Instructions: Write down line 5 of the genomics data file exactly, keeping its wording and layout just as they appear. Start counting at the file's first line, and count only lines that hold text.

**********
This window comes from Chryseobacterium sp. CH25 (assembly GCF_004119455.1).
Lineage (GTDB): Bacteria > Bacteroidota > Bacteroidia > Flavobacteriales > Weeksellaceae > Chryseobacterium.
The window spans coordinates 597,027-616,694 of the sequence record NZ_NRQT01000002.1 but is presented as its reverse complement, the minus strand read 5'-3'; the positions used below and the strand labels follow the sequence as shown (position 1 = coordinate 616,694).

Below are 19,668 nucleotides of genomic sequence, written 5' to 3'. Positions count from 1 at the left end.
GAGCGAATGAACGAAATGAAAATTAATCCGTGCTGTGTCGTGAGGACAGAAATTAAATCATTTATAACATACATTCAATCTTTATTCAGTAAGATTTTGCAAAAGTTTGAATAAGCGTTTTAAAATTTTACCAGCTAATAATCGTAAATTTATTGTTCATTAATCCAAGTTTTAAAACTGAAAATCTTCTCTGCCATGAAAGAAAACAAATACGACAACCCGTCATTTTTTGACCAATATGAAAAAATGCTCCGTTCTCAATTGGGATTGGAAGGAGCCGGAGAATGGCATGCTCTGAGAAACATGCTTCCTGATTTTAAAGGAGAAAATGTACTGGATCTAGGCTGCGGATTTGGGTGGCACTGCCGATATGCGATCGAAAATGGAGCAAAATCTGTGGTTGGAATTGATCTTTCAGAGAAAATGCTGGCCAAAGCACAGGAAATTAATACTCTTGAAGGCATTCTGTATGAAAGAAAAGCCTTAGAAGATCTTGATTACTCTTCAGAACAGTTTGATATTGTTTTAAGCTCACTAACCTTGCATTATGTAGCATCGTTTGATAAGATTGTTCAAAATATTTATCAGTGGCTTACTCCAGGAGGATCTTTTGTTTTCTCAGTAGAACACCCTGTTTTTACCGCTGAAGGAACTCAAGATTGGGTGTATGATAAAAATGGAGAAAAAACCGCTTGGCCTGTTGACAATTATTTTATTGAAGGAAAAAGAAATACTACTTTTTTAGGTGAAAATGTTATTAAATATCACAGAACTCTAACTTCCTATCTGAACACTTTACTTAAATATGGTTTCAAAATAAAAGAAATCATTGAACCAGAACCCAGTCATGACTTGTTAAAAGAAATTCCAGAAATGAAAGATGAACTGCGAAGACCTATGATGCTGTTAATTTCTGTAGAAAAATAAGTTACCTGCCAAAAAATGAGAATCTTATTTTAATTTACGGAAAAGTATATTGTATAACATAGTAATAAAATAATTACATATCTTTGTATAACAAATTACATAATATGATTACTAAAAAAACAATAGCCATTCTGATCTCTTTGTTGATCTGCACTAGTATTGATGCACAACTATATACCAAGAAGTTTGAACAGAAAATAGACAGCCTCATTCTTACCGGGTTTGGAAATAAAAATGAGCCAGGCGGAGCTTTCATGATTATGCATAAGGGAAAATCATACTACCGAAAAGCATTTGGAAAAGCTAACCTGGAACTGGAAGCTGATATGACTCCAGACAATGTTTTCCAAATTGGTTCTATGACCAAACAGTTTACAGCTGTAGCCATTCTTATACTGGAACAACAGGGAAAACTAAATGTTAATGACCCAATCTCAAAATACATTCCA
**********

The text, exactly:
GAGCGAATGAACGAAATGAAAATTAATCCGTGCTGTGTCGTGAGGACAGAAATTAAATCATTTATAACATACATTCAATCTTTATTCAGTAAGATTTTGCAAAAGTTTGAATAAGCGTTTTAAAATTTTACCAGCTAATAATCGTAAATTTATTGTTCATTAATCCAAGTTTTAAAACTGAAAATCTTCTCTGCCATGAAAGAAAACAAATACGACAACCCGTCATTTTTTGACCAATATGAAAAAATGCTCCGTTCTCAATTGGGATTGGAAGGAGCCGGAGAATGGCATGCTCTGAGAAACATGCTTCCTGATTTTAAAGGAGAAAATGTACTGGATCTAGGCTGCGGATTTGGGTGGCACTGCCGATATGCGATCGAAAATGGAGCAAAATCTGTGGTTGGAATTGATCTTTCAGAGAAAATGCTGGCCAAAGCACAGGAAATTAATACTCTTGAAGGCATTCTGTATGAAAGAAAAGCCTTAGAAGATCTTGATTACTCTTCAGAACAGTTTGATATTGTTTTAAGCTCACTAACCTTGCATTATGTAGCATCGTTTGATAAGATTGTTCAAAATATTTATCAGTGGCTTACTCCAGGAGGATCTTTTGTTTTCTCAGTAGAACACCCTGTTTTTACCGCTGAAGGAACTCAAGATTGGGTGTATGATAAAAATGGAGAAAAAACCGCTTGGCCTGTTGACAATTATTTTATTGAAGGAAAAAGAAATACTACTTTTTTAGGTGAAAATGTTATTAAATATCACAGAACTCTAACTTCCTATCTGAACACTTTACTTAAATATGGTTTCAAAATAAAAGAAATCATTGAACCAGAACCCAGTCATGACTTGTTAAAAGAAATTCCAGAAATGAAAGATGAACTGCGAAGACCTATGATGCTGTTAATTTCTGTAGAAAAATAAGTTACCTGCCAAAAAATGAGAATCTTATTTTAATTTACGGAAAAGTATATTGTATAACATAGTAATAAAATAATTACATATCTTTGTATAACAAATTACATAATATGATTACTAAAAAAACAATAGCCATTCTGATCTCTTTGTTGATCTGCACTAGTATTGATGCACAACTATATACCAAGAAGTTTGAACAGAAAATAGACAGCCTCATTCTTACCGGGTTTGGAAATAAAAATGAGCCAGGCGGAGCTTTCATGATTATGCATAAGGGAAAATCATACTACCGAAAAGCATTTGGAAAAGCTAACCTGGAACTGGAAGCTGATATGACTCCAGACAATGTTTTCCAAATTGGTTCTATGACCAAACAGTTTACAGCTGTAGCCATTCTTATACTGGAACAACAGGGAAAACTAAATGTTAATGACCCAATCTCAAAATACATTCCA